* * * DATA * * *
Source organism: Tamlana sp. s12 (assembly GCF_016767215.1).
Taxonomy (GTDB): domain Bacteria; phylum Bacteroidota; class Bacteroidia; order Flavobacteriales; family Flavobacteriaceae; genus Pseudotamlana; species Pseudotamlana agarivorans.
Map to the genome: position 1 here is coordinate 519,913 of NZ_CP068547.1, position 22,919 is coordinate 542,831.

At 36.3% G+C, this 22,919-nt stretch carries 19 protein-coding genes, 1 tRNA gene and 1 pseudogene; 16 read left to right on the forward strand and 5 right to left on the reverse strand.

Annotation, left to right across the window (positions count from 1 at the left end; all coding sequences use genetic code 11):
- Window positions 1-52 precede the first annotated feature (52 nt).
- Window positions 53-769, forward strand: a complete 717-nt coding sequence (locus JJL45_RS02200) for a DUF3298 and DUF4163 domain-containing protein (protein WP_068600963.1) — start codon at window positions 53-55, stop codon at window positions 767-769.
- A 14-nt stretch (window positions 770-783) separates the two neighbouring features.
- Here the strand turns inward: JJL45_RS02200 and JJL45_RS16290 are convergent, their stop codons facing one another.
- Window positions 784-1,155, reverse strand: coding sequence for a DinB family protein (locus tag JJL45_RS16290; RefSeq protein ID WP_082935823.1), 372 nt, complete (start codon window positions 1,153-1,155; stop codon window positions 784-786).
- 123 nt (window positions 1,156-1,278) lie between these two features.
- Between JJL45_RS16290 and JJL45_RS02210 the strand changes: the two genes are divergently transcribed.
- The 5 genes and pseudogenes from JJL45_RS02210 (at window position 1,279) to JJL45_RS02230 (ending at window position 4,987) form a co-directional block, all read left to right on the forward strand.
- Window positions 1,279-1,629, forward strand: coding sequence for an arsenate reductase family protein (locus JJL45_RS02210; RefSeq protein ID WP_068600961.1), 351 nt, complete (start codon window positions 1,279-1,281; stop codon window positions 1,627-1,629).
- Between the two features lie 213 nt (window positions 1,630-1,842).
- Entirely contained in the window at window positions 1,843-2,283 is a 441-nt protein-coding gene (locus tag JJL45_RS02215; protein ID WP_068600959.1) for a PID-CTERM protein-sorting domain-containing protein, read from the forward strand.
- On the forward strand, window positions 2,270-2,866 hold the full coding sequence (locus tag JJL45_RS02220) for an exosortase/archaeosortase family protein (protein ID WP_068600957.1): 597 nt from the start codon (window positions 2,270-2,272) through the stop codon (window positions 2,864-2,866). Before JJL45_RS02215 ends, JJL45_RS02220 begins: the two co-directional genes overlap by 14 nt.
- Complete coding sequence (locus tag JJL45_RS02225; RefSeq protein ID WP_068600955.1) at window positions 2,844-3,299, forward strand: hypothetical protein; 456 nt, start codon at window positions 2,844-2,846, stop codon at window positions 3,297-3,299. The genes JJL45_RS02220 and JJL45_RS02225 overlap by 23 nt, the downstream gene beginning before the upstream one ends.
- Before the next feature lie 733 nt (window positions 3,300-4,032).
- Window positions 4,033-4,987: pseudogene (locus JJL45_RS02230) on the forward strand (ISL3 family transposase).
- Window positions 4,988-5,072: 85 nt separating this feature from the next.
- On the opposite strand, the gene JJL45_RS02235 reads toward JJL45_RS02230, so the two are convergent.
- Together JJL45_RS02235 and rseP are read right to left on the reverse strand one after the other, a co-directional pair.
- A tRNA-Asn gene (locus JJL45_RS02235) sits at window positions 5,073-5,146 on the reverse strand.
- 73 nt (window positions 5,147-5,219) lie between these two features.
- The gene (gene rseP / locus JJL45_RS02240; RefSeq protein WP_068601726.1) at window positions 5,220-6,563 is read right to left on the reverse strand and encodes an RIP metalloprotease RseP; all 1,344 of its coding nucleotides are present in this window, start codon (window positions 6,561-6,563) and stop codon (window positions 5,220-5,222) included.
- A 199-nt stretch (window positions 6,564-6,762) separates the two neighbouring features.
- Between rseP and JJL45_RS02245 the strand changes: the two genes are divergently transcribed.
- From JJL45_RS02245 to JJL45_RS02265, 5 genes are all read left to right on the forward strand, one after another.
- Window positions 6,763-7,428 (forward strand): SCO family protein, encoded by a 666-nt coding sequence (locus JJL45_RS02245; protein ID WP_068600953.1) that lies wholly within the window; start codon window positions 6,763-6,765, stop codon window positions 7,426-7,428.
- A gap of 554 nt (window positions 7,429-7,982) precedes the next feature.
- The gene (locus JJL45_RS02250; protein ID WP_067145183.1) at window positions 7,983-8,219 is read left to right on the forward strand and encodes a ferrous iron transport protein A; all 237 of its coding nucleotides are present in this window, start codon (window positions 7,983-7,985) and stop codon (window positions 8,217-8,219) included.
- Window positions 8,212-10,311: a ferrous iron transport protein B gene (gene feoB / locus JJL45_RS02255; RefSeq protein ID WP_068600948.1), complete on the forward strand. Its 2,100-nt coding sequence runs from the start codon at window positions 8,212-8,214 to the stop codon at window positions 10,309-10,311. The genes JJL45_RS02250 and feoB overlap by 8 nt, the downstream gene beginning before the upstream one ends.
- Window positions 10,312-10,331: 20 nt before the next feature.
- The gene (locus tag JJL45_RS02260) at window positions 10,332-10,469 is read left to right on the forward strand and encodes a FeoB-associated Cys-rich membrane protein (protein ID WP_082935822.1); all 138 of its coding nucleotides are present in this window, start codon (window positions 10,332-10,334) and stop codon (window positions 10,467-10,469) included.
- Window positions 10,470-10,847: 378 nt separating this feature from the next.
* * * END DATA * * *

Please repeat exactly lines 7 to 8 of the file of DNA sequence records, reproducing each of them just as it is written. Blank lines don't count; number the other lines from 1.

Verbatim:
- Window positions 53-769, forward strand: a complete 717-nt coding sequence (locus JJL45_RS02200) for a DUF3298 and DUF4163 domain-containing protein (protein WP_068600963.1) — start codon at window positions 53-55, stop codon at window positions 767-769.
- A 14-nt stretch (window positions 770-783) separates the two neighbouring features.